Dr. Meyers is the Cooley Centennial Professor at the University of Texas at Austin, where she was the founding chair of the Department of Statistics and Data Sciences and recently established the UT COVID-19 Modeling Consortium, an NIH- and CDC-funded national center for pandemic modeling. For over 20 years, Dr. Meyers has pioneered the application of data-driven models and machine learning to improve the detection, surveillance, forecasting and control of emerging viral threats. She has built decision-support tools and provided time-sensitive analyses during the SARS, 2009 H1N1, Ebola, and Zika threats for public health and government leaders, including the US Centers for Disease Control and Prevention (CDC), Biomedical Advanced Research and Development Authority (BARDA), Defense Threat Reduction Agency (DTRA), US National Defense Council, and state and local agencies. Dr. Meyers’ COVID-19 Modeling Consortium has provided global leadership throughout the pandemic. They maintain multiple COVID-19 forecasting dashboards, have informed COVID-19 surveillance, response, testing and school opening strategies across the US, published dozens of COVID-19 commissioned reports and peer-reviewed articles and created two interactive risk maps to guide outbreak detection and school openings that were featured on the front page of the New York Times. Dr. Meyers was named as one of the top 100 global innovators under age 35 by the MIT Technology Review in 2004 and received the Joseph Lieberman Award for Significant Contributions to Science in 2017.


    The Science of Herd Immunity

    Defeating COVID-19 with Jason McLellan and Lauren Ancel Meyers

    RDAR's Seminar Series - Lauren Ancel Meyers


    UWM Marden Lecture: Modeling to Mitigate the COVID-19 Pandemic - Dr. Lauren Ancel Meyers

    IBEST-IMCI Seminar: Lauren Ancel Meyers

    TAMEST Conversation on COVID-19: Mitigating the Outbreak in Texas

    TAMEST Conversation on COVID-19 Modeling and Testing in Texas

    LBJ In the Arena - Mapping COVID-19 and its Policy Applications

    After the First Wave




    Digital Disease Detection 2013 Rapid Fire Talks

    C4 Public Lecture: The Science Of Pandemics


    The Swine Flu and You: Predicting and Controlling the H1N1 Pandemic


    Using Network Models to Predict and Control 2009 (H1N1) Pandemic Influenza


  • 1991-1996 Harvard University: B.A., Magna cum laude, Mathematics & Philosophy
  • 1996-2000 Stanford University: Ph.D. in Biological Sciences

Academic Positions

  • 2020- Founding Director, University of Texas at Austin (UT) COVID-19 Modeling Consortium
  • 2011- Professor, Department of Integrative Biology and Department of Statistics & Data Science, UT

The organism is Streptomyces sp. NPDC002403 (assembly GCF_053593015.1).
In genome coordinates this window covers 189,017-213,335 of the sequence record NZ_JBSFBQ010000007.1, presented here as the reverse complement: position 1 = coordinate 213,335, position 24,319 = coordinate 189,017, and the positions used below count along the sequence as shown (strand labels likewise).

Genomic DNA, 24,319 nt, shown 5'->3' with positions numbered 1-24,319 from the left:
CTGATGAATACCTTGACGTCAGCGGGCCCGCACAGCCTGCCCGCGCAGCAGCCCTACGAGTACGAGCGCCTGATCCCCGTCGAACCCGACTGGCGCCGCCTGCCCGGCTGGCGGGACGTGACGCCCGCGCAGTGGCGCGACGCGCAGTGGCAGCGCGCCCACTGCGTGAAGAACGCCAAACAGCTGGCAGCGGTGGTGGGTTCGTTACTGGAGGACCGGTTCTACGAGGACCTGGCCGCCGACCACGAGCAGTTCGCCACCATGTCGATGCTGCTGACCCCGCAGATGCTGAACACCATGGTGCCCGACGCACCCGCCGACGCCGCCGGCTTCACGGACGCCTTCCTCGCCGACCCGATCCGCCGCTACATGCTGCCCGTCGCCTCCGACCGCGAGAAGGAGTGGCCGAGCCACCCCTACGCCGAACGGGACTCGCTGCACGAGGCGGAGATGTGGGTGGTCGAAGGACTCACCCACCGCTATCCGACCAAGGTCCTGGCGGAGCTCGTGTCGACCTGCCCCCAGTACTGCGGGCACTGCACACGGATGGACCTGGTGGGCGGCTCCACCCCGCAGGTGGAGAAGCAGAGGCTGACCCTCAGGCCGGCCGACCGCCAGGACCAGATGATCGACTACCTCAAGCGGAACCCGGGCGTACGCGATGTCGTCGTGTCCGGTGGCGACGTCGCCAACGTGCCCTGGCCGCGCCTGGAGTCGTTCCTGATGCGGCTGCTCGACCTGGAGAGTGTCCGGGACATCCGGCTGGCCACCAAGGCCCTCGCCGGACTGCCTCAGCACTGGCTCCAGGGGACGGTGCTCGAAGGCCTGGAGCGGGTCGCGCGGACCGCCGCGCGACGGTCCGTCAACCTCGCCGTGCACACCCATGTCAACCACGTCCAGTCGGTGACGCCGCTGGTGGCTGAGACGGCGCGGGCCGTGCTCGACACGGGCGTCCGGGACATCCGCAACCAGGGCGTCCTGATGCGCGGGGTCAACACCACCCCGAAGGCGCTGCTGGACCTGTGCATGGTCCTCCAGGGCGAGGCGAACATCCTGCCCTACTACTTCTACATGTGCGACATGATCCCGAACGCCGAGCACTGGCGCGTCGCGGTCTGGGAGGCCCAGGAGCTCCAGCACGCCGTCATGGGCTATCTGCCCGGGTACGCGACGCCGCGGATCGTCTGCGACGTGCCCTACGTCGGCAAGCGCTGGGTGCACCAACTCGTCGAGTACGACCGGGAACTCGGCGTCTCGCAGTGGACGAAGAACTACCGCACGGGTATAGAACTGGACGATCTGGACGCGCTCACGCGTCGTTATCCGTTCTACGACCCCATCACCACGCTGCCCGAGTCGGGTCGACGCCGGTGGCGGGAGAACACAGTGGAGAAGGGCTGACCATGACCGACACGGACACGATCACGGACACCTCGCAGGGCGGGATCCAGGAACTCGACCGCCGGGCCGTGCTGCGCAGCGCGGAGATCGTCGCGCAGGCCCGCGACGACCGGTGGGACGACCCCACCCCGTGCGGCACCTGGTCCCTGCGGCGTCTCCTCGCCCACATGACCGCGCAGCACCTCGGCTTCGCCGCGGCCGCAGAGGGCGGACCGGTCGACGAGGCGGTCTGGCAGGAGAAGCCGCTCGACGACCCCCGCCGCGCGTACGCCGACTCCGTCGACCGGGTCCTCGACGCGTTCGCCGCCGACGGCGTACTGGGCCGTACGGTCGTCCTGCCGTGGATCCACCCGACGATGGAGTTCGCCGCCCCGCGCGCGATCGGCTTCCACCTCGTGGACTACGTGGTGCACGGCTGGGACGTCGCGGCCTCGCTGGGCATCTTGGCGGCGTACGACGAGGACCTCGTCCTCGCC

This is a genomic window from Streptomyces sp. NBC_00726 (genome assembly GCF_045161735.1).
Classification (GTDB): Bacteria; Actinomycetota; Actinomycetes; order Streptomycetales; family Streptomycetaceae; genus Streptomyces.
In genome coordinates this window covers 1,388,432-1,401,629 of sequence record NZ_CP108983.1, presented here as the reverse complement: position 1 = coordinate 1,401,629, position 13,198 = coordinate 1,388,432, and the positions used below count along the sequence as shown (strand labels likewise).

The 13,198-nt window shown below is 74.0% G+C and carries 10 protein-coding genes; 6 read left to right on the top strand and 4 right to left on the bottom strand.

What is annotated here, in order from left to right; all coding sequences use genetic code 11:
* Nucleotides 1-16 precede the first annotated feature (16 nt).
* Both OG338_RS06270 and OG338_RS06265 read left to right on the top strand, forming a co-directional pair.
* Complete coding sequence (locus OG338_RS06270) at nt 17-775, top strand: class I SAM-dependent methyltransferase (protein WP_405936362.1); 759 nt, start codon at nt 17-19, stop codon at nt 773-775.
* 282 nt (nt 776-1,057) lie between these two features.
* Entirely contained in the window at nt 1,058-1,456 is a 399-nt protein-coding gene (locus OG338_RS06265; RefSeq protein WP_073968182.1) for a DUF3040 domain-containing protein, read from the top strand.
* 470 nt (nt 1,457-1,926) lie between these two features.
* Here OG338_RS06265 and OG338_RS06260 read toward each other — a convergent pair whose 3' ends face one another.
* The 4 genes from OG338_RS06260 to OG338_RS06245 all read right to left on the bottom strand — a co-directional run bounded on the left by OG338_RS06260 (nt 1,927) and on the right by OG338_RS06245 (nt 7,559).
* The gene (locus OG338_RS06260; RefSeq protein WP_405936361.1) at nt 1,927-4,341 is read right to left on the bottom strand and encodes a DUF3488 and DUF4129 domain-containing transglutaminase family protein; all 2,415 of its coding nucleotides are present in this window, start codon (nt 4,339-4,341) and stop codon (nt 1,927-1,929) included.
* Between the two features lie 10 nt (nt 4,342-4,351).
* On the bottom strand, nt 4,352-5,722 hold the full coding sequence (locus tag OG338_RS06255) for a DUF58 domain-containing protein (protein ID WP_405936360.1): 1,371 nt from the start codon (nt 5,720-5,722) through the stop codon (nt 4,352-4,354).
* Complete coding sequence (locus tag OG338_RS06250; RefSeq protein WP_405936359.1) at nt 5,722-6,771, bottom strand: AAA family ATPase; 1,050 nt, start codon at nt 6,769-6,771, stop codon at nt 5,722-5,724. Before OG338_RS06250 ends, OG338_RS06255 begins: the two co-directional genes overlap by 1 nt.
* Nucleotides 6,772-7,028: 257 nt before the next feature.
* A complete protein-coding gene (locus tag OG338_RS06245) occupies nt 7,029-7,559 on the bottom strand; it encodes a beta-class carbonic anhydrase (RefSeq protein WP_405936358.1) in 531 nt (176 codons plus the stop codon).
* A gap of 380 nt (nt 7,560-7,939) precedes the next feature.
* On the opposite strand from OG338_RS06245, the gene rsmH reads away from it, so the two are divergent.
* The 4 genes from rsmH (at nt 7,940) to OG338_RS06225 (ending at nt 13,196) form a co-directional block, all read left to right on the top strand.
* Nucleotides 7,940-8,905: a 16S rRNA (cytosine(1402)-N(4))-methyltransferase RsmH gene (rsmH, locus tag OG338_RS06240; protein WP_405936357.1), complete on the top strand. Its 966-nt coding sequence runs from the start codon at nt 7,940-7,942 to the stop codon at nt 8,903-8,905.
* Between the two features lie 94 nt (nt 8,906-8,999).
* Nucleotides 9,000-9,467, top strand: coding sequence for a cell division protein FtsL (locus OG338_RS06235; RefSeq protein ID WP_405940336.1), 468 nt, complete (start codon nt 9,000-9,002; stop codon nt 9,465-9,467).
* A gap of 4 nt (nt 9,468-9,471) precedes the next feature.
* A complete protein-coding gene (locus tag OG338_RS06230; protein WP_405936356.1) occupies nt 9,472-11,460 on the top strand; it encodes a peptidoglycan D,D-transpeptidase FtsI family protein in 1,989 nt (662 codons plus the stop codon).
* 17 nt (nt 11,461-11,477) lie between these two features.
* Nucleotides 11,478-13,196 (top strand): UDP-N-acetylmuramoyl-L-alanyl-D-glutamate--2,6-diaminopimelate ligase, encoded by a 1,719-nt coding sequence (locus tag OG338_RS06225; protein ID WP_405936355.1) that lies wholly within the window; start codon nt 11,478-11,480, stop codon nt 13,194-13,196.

• 2011-2014 Founding Chair, Department of Statistics & Data Science, UT
  • 2007-2011 Associate Professor, Integrative Biology, UT
  • 2008-2010 Associate Director, Division of Statistics and Scientific Computation, UT
  • 2003-2007 Assistant Professor, Integrative Biology, UT
  • 2003- External Faculty, Santa Fe Institute, Santa Fe, New Mexico
  • 2000-2002 NSF Postdoctoral Fellow: Emory University (Advisor: Bruce Levin) and Santa Fe Institute

Awards & Fellowships

  • 2018- Denton A. Cooley Centennial Professorship, UT
  • 2017 Joseph Lieberman Award for Significant Contributions to Science
  • 2011-2013, 16-18 William H. and Gladys G. Reeder Faculty Fellow, UT
  • 2006-2010, 14-15 Fellow, University of Texas Institute for Molecular and Cellular Biology
  • 2013 Center for Excellence in Education - Excellence and Achievement Award
  • 2010-2011 Donald D. Harrington Faculty Fellowship, UT
  • 2005 College of Natural Sciences Teaching Excellence Award, University of Texas
  • 2004 MIT Technology Review TR100: One of 100 Top Global Innovators Under 35
  • 2000-2002 National Science Foundation Postdoctoral Fellowship in Biological Informatics
  • 2000-2002 Santa Fe Institute Postdoctoral Fellowship
  • 2000 Samuel Karlin Prize for Ph.D Thesis in Mathematical Biology
  • 1999 Steinmetz Fellowship, Santa Fe Institute
  • 1996-1999 National Defense Science & Engineering Graduate Fellowship
  • 1991-1995 U.S. Congressional National Science Scholar

Research & Teaching Activities

  • Publications: 100+ peer-reviewed publications in mathematics, evolutionary biology and infectious disease epidemiology since 1992.
  • Research grant support: Five major research grants and seven collaborative grants to support work in infectious disease epidemiology from National Institutes of Health, National Science Foundation, Canadian Institutes of Health Research, and the James S. McDonnell Foundation.
  • Professional Services: Associate editor for Epidemics, Evolution, Interdisciplinary Perspective on Infectious Diseases, PLoS Computational Biology, and Journal of Molecular Evolution; Member, Faculty of 1000.
  • Media events: Research has been featured by CNN, Economist, New York Times, Wall Street Journal, Newsweek, LA Times, Austin American Statesman, MIT Technology Review, WIRED, MSNBC, NPR, and the BBC.
  • Invited presentations: 90+ invited lectures and seminars at international conferences, top-tier universities, and government agencies since 1999.
  • Courses & Advising Undergraduate and graduate courses in biostatistics and computational biology. Advise dozens of undergraduates, graduate students, and postdoctoral researchers.
  • Educational Outreach Instructor for Summer Institute in Statistics and Modeling in Infectious Diseases (SISMID), Texas State Honors Summer Math Camp, Santa Fe Institute Complex Systems Summer School, and MIT Research Science Institute.

Full CV (updated 10/2022) available here: [PDF]